Chapter 16
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YA Central?

With four new young-adult titles released this fall alone, Nashville authors are on the leading edge of the biggest news in publishing

During a period that can sometimes look like the end days for publishing, young-adult novels are hot. According to the Association of American Publishers, the category known as “Children’s/YA” is the fastest-growing segment in book-selling this year, showing a sales increase of more than sixty percent over 2011 levels and nearly 150 percent growth over the last six years. The success of mega-franchises like Twilight and The Hunger Games is one explanation for the surge in sales, but experts also point to the growing crossover appeal to adult audiences, estimating that as many as one-third of all YA titles sold are purchased by adults for their own use. Riding this wave of popularity are four Nashville-based authors—two of whom are new to the world of book publishing.

Sci-fi author Myra McEntire’s Timepiece is the sequel to her 2011 novel, Hourglass (Egmont, 352 pages, $17.99), in which orphaned teen Emerson Cole learns that she possesses the ability to travel through time. This discovery leads her to the Hourglass, a secret research group located in the small Southern town of Ivy Springs. Hourglass, led by Liam Ballard, is made up of other young people with unusual talents. Dr. Ballard’s son, Kaleb—who can read and influence emotions—is also a member of the group. In a surprising twist, it is Kaleb rather than Emerson who serves as the narrator of . Assuming the roles of clown and ladies’ man, Kaleb hides the pain and guilt he feels about his mother, who has been in a coma for months, but he meets his match in Emerson’s best friend, confident and no-nonsense Lily Garcia, a waitress at her grandmother’s coffee shop, who carries some family secrets of her own.

In , the Hourglass group is threatened by forces that seek to control the space-time continuum for their own selfish purposes, and their manipulations are having a dangerous effect on the past and the future. Emerson, Kaleb, and the others must find elusive Jack Landers, whose treacherous schemes have already changed the lives of Emerson and her friends without their knowledge, and deliver him to the mysterious and powerful Chronos Group. To fail means their own timelines will be rewritten yet again—with devastating consequences. Ultimately, it is Emerson who understands the true nature of time: “The present. Right now. The exact spot where the hourglass filters the sand from the future to the past. That’s where we have to live, Kaleb. Before all the sand runs out, or before somebody shakes it all up again.”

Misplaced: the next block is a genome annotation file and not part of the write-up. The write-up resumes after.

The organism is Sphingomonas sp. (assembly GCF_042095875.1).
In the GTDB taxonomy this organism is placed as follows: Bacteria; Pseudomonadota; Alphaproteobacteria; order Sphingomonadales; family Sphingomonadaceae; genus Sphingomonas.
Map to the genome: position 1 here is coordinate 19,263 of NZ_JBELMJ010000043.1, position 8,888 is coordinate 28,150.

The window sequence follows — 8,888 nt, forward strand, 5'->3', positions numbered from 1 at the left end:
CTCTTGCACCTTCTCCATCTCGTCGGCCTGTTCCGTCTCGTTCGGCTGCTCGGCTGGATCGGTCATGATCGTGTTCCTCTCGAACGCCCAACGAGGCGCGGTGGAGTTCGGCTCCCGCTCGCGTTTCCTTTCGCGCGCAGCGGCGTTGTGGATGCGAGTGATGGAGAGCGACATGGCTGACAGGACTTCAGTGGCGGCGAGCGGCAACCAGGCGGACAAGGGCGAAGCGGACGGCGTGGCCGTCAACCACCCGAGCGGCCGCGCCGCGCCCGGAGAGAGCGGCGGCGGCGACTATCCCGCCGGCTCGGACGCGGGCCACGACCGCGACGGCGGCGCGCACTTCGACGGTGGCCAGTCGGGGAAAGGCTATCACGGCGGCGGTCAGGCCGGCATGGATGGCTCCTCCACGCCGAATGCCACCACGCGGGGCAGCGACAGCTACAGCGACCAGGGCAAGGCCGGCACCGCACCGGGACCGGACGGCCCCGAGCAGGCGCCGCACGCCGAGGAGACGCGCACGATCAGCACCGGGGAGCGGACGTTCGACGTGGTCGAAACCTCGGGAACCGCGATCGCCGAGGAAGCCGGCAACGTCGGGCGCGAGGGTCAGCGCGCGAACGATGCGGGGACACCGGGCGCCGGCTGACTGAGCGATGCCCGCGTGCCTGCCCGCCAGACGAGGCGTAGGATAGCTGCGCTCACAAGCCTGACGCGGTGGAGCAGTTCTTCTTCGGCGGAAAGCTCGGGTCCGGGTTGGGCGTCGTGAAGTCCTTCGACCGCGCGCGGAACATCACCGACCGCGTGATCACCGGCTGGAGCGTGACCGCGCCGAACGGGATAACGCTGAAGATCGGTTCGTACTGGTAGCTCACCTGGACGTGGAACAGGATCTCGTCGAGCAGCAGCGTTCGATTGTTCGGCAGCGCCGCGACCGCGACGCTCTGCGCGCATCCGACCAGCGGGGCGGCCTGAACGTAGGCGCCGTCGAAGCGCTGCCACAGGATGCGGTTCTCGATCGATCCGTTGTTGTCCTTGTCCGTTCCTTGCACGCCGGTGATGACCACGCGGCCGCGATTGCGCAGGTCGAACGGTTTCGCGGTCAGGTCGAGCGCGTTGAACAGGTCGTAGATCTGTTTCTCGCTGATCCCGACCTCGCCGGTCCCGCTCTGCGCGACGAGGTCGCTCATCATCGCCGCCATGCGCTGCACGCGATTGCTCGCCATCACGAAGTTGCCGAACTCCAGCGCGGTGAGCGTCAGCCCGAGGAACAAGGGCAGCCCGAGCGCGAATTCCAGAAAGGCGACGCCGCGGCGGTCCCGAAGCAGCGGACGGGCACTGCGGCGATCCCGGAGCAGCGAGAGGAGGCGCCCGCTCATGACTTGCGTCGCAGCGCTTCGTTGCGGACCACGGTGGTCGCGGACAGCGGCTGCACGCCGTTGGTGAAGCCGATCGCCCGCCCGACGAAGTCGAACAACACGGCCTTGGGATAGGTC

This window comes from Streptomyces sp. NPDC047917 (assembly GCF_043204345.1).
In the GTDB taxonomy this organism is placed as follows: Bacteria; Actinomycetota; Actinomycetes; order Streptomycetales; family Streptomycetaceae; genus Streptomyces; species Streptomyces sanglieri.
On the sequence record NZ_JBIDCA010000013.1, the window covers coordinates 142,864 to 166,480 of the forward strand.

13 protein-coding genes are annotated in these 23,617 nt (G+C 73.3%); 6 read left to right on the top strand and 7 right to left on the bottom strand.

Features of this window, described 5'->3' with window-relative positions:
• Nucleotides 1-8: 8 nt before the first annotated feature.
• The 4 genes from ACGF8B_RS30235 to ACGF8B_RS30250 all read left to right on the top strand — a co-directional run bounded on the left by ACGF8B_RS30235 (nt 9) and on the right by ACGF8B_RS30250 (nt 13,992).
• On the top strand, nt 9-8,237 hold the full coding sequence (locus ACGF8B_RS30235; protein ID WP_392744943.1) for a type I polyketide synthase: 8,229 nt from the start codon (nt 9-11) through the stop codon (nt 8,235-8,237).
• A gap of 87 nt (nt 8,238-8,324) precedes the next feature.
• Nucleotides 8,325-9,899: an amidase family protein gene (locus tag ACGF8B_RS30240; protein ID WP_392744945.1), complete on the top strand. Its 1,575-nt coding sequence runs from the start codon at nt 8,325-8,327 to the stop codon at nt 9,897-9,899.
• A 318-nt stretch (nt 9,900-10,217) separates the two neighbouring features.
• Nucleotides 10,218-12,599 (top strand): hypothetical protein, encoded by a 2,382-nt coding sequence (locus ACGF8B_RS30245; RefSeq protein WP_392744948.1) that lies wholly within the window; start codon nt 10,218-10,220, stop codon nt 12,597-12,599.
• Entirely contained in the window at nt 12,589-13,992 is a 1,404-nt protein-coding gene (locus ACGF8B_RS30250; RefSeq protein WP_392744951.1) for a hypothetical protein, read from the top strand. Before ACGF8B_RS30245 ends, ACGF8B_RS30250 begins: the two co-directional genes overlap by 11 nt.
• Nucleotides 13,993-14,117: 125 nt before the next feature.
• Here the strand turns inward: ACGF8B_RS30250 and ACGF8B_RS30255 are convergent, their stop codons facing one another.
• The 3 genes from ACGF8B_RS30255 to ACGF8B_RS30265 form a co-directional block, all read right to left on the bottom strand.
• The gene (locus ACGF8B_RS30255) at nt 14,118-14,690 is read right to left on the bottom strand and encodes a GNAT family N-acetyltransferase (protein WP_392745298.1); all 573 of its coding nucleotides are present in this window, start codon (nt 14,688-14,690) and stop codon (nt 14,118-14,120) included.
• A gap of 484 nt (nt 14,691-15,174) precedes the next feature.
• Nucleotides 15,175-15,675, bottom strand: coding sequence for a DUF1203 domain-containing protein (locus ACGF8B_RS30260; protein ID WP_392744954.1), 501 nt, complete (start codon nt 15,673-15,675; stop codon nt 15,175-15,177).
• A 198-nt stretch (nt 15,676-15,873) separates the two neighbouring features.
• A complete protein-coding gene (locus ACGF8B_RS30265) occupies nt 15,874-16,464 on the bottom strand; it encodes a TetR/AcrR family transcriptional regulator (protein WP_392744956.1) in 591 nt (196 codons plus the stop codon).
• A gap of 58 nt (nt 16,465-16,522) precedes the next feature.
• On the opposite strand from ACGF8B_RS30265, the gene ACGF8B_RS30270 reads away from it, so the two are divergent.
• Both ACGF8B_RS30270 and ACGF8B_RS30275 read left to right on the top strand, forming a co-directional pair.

What’s Left of Me (Harper, 352 pages, $17.99), the debut novel from twenty-one-year-old Vanderbilt University student Kat Zhang imagines a world in which certain children are born with two souls—two distinct personalities inhabiting the same body. These “hybrids” are taught during early childhood that they soon must “settle,” or choose one personality to dominate while the second recedes into impassivity, eventually ceasing to exist. If this choice does not take place by the child’s tenth birthday, the government steps in; unsettled hybrids are considered unstable and dangerous. In fact, following a series of wars, the non-hybrid leaders of “the Americas” have taken great care to eradicate the adult hybrid population, link North and South America, and close the borders to foreigners. Addie and Eva are two souls occupying the body of a single seventh grader: they have never settled. Eva, the story’s narrator, is recessive and no longer able to assume control of their body, but her soul remains: “I was terrified,” Eva explains. “I was eleven years old, and though I’d been told my entire short life that it was only natural for the recessive soul to fade away, I didn’t want to go. I wanted twenty thousand more sunrises, three thousand more hot summer days at the pool. I wanted to know what it was like to have a first kiss… . I wanted life too badly. I refused to let go. I didn’t completely fade away.”

At school the girls meet Hally and her older brother Devon, who are also secretly hybrids. They and their alternate personalities, Lissa and Ryan, recognize Addie and Eva and reach out to them. At first Addie resists any contact as too risky, but Eva is desperate to meet other hybrids. Using a drug stolen from the hospital where their mother works, the siblings put Addie to sleep and help Eva learn how to emerge. Their experiments do not escape the notice of the authorities for long, and they are soon taken from their families and confined in the Nornand Clinic of Psychiatric Health for a “cure.” But it’s not their health the doctors are interested in: the friends soon uncover dangerous information about hybrid treatment and must find a way out of the facility for themselves and the other children being held there before it is too late.